By Ban Ki-moon, secretary general of the United Nations (THE GUARDIAN, 10/07/07):
It is a commonplace to say that we live in a globalised world. Less well understood is that globalisation is taking place in stages. We are in the second: the age of mobility. In its first stage, as flows of capital and goods were liberated, the benefits of globalisation flowed primarily to the developed world and its principal trading partners, among them Brazil, China and India. As we enter the age of mobility, people will cross borders in ever greater numbers in pursuit of opportunity and a better life. They have the potential to chip away at the vast inequalities that characterise our time, and accelerate progress throughout the developing world.
To take just one example: last year migrants sent home £131bn, three times all international aid. In some countries, a third of families rely on these remittances to keep them out of poverty. Across the developing world, remittances underwrite healthcare, education and grassroots entrepreneurship.
The freer movement of people oils the global economy. When a hospital in London needs nurses, it recruits from Ghana or Sierra Leone. When Google seeks programmers, developing nations are often the source. Until now, this flow has mostly benefited richer countries and generated worries about a brain drain in poorer ones. But our knowledge is growing about how to make the migration equation work for everyone.
Yet rather than looking at potential developmental gains from migration, governments have been slow to adapt. The result is accelerating illegal migration, social tension, discrimination, loss of faith in government and empowerment of criminal networks. Earlier eras witnessed migration on a similar scale. At the turn of the 20th century, approximately 3% of the world’s population was on the move. A hundred years later, the United Nations estimates that there are 191 million international migrants, a roughly similar ratio. And this number is growing. A new OECD report says that developed countries saw permanent migration rise in 2005 at an annual rate of about 10%.
Today migrants move quickly and easily thanks to low-cost transportation. The internet, affordable telephony and satellite television keep them in constant touch with home. Banks instantly transmit hard-won earnings to their families. Globalisation, meanwhile, has radically transformed our labour markets, while growing economic inequality (together with natural and man-made crises) prompts more emigration. It is this fluid tableau that makes ours the age of mobility.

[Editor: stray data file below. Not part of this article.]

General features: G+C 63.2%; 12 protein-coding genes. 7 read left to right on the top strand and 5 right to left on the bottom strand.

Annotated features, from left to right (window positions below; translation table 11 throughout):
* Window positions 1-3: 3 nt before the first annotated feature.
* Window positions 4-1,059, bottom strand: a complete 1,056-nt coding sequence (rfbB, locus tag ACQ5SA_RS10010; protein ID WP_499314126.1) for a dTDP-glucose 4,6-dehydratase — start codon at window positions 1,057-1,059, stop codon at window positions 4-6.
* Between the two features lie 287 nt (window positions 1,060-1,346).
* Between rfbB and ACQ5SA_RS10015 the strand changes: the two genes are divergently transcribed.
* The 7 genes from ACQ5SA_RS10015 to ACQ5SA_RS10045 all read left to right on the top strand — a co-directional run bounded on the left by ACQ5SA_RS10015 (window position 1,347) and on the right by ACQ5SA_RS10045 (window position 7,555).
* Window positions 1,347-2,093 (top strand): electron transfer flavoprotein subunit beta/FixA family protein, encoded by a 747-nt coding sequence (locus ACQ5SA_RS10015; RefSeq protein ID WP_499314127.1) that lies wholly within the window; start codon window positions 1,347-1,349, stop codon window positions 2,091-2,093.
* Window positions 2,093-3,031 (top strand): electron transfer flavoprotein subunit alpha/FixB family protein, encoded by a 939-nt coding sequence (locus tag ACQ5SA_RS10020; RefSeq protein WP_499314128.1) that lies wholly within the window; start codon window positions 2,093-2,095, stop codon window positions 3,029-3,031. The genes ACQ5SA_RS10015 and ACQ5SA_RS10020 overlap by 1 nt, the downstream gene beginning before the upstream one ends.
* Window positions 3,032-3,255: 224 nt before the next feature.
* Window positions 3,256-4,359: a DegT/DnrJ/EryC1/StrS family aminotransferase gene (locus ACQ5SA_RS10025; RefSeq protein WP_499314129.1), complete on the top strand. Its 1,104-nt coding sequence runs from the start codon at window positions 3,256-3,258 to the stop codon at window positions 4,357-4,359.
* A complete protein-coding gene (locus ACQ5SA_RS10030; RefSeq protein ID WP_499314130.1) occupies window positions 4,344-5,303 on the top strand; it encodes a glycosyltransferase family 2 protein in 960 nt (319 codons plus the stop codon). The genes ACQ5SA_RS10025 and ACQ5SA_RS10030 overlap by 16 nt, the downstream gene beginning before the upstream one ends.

Almost all these changes can be harnessed to reduce poverty and inequality. Remittances are a case in point. Until just a few years ago, migrants were paying exorbitant fees to send money home, losing as much as 20% in transaction costs. But then governments, civil society and the private sector mobilised to drive down those costs. The British government, for instance, stoked competition by setting up a website (https://www.fxcompared.com/) that allowed users to compare transaction costs. Banks created prepaid and debit cards specifically for migrants and their families. Mobile phone companies are introducing technologies that allow money to be transferred by phone.
These innovations underscore migration’s potential to contribute to development. Last September, for the first time in its history, the UN held a migration summit. Many predicted that developed and developing countries would come to blows – the latter would decry the brain drain and the violation of migrant rights, and the former would simply walk out of the room. Instead, more than a hundred countries engaged in a constructive exchange. The experience was so positive that they embraced a proposal championed by my predecessor to create a Global Forum on Migration and Development. The inaugural forum began yesterday in Brussels, with some 800 delegates from more than 140 countries.
The global forum represents an important first step in our efforts to harness the power of migration to advance development. We will learn of efforts such as IntEnt, in the Netherlands, which has helped migrants to establish some 200 businesses in their native countries; of microbanks in Mexico that allow local communities to leverage remittances for investment in education, health and business; of the UK/South Africa international code of practice on the ethical recruitment of health workers; and of how dual citizenship laws ease the way for migrants to play a bigger role in development by bringing their capital, knowledge, and networks back home.
We cannot hide from the fact that migration can have negative consequences. The global forum on migration provides an opportunity to address these problems in a comprehensive and proactive way, so that the benefits of migration are fully realised both in developing and industrialised countries. The keys to making this happen are fundamental to our shared global humanity: tolerance, social acceptance, education and mutual openness to cultural differences.
Migration can be an enormous force for good. If we follow the evidence, and begin a rational, forward-looking conversation about how to better manage our shared interests, we can together help to usher in the third stage of globalisation – a long-awaited era where more people than ever before begin to share in the world’s prosperity.